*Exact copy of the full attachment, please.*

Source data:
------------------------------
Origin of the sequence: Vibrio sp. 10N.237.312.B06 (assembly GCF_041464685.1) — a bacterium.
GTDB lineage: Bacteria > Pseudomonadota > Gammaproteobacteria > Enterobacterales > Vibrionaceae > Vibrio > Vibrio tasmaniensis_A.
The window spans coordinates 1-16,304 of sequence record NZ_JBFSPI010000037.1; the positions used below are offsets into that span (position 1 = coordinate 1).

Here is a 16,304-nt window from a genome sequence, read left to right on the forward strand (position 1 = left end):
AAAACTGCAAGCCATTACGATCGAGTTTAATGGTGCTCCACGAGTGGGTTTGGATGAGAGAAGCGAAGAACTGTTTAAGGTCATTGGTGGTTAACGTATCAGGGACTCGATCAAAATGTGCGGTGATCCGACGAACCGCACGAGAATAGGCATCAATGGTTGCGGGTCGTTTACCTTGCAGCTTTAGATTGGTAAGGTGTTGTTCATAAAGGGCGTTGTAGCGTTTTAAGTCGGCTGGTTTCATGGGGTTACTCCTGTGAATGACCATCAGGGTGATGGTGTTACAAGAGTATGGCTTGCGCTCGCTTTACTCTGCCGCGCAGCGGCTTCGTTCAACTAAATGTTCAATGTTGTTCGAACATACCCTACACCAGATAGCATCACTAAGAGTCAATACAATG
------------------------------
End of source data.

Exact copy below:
Origin of the sequence: Vibrio sp. 10N.237.312.B06 (assembly GCF_041464685.1) — a bacterium.
GTDB lineage: Bacteria > Pseudomonadota > Gammaproteobacteria > Enterobacterales > Vibrionaceae > Vibrio > Vibrio tasmaniensis_A.
The window spans coordinates 1-16,304 of sequence record NZ_JBFSPI010000037.1; the positions used below are offsets into that span (position 1 = coordinate 1).

Here is a 16,304-nt window from a genome sequence, read left to right on the forward strand (position 1 = left end):
AAAACTGCAAGCCATTACGATCGAGTTTAATGGTGCTCCACGAGTGGGTTTGGATGAGAGAAGCGAAGAACTGTTTAAGGTCATTGGTGGTTAACGTATCAGGGACTCGATCAAAATGTGCGGTGATCCGACGAACCGCACGAGAATAGGCATCAATGGTTGCGGGTCGTTTACCTTGCAGCTTTAGATTGGTAAGGTGTTGTTCATAAAGGGCGTTGTAGCGTTTTAAGTCGGCTGGTTTCATGGGGTTACTCCTGTGAATGACCATCAGGGTGATGGTGTTACAAGAGTATGGCTTGCGCTCGCTTTACTCTGCCGCGCAGCGGCTTCGTTCAACTAAATGTTCAATGTTGTTCGAACATACCCTACACCAGATAGCATCACTAAGAGTCAATACAATG